For the first phase of the project, Site Lines, Jenn E Norton gathered a wide range of ideas for physical changes to St. George’s Square using a traditional suggestion box. Rather than practical improvements, however, patrons of the Square were asked to dream big and propose their pie-in-the-sky concepts for the future use of this shared public environment. (If folks thought the Square could use a giant 24-karat gold pyramid, for example, we encouraged them to write up a description and put it in the suggestion box!)
For the second phase of this project, Norton selected six suggestions and rendered them into 3D designs using Cinema 4D technology. This is the same rendering software that architects use to propose changes to city parks and public developments. These renderings were printed on posters and displayed in the Square to share the wildest imaginings of Guelphites with everyone who passed through. By drawing deeply upon residents’ imaginations this project expressed feedback and made visible the desires felt in our community about our built spaces.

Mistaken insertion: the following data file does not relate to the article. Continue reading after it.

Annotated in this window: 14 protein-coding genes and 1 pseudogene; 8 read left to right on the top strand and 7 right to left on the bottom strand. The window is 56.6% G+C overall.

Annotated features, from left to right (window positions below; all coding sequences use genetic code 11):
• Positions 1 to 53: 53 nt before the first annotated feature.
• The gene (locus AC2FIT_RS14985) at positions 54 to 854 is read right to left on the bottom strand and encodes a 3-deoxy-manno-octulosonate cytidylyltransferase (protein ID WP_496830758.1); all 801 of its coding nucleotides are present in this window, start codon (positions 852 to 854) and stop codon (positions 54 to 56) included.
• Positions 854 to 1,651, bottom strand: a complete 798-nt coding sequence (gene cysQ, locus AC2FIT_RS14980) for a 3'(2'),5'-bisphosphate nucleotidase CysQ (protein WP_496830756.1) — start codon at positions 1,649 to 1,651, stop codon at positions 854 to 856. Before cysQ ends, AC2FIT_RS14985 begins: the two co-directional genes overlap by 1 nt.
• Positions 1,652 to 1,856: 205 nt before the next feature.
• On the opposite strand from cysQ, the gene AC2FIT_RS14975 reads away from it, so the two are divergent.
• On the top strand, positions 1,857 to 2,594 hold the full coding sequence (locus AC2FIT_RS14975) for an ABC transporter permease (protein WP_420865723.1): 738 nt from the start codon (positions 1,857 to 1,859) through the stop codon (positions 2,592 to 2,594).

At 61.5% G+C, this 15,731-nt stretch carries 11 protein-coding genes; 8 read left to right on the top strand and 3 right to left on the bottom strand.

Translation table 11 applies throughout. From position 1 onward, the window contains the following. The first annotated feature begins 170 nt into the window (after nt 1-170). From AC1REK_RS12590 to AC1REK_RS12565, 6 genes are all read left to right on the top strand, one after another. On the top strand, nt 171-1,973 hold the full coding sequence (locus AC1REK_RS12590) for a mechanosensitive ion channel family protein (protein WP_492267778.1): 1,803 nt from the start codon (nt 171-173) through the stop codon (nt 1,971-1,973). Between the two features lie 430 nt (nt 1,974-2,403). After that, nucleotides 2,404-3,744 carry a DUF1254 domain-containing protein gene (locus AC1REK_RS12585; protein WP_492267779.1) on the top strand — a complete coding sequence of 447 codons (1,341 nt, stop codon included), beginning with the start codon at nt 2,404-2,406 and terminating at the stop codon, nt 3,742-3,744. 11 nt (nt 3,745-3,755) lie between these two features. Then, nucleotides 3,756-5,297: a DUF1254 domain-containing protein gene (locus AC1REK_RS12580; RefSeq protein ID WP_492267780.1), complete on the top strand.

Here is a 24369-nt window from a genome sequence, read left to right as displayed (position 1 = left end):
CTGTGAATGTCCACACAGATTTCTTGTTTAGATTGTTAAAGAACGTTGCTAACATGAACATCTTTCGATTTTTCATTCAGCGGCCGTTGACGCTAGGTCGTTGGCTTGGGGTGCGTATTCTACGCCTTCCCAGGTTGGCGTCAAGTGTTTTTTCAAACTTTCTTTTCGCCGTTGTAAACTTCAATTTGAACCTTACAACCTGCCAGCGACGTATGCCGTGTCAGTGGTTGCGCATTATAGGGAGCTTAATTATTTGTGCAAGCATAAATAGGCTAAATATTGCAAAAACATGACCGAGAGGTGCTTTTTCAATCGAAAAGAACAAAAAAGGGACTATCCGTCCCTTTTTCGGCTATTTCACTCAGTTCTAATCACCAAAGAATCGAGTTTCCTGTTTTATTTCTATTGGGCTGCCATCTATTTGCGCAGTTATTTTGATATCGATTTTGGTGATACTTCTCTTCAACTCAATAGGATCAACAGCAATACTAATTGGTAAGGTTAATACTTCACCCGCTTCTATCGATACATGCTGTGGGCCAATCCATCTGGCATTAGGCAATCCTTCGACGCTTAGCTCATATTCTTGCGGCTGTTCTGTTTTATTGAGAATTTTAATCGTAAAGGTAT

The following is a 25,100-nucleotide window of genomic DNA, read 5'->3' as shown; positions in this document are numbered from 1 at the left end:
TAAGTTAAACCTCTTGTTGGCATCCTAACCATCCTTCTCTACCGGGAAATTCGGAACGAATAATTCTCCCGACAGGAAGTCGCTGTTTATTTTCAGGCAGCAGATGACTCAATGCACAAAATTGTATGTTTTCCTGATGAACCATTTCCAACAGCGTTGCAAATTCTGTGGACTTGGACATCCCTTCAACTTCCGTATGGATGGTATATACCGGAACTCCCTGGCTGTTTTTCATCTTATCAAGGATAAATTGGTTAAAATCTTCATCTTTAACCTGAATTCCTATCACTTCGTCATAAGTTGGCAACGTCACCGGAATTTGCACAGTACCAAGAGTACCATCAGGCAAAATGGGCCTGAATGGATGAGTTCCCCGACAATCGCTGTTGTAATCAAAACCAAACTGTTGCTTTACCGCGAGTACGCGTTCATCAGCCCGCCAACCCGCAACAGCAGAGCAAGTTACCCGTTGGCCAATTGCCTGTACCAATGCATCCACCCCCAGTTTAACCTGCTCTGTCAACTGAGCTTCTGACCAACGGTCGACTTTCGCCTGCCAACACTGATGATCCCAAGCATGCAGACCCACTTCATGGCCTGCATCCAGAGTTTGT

In the spring of 2013, Musagetes invited the Guelph community to propose artistic interventions for St. George’s Square: re-situations, reminders, or recognitions of this place at a time when many downtown social activities and amenities is shifting to the nearby Market Square. With the buses relocated to the VIA Rail/GO Transit station, and a new ice rink and splash pad in front of City Hall, is St. George’s Square still a public space for gathering or has it been reduced to a traffic artery through the centre of the city? What makes public space useable or defunct? We asked the Guelph community to propose interventions that would foster new uses of one of Guelph’s most important public spaces: St. George’s Square.